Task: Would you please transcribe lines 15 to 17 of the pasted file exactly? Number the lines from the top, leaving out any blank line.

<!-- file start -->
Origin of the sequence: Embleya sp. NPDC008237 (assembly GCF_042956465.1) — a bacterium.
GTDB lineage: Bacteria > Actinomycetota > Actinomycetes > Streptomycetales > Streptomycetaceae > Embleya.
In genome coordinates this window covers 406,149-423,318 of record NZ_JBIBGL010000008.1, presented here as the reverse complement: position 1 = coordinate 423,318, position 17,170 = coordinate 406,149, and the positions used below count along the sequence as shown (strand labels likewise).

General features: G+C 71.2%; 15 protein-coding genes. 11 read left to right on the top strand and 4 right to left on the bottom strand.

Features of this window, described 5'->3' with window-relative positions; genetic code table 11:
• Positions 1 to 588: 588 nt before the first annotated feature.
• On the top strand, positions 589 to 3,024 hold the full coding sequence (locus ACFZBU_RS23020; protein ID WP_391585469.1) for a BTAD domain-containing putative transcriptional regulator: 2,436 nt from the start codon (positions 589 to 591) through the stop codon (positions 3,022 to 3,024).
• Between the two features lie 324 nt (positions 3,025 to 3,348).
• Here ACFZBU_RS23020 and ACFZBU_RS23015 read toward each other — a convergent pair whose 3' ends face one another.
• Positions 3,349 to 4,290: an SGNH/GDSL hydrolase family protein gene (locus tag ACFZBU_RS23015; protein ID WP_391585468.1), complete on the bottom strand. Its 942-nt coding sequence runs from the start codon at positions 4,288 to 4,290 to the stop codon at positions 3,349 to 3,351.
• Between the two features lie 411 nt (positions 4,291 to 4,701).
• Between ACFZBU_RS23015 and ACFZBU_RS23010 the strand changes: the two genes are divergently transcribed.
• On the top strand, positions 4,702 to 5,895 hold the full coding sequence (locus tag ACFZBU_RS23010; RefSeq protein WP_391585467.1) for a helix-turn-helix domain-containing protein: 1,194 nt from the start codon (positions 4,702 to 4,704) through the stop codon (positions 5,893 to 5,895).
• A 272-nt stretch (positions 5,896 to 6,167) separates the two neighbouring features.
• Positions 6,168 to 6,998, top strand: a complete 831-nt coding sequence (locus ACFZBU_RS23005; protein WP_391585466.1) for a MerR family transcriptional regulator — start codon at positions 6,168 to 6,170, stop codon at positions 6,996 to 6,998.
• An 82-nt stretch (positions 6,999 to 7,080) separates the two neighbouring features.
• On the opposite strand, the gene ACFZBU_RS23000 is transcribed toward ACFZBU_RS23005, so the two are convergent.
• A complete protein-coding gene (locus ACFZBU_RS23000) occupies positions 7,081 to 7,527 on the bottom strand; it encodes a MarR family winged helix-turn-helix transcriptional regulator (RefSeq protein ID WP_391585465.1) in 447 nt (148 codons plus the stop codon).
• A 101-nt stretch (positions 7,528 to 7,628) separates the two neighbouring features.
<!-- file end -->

• Positions 6,168 to 6,998, top strand: a complete 831-nt coding sequence (locus ACFZBU_RS23005; protein WP_391585466.1) for a MerR family transcriptional regulator — start codon at positions 6,168 to 6,170, stop codon at positions 6,996 to 6,998.
• An 82-nt stretch (positions 6,999 to 7,080) separates the two neighbouring features.
• On the opposite strand, the gene ACFZBU_RS23000 is transcribed toward ACFZBU_RS23005, so the two are convergent.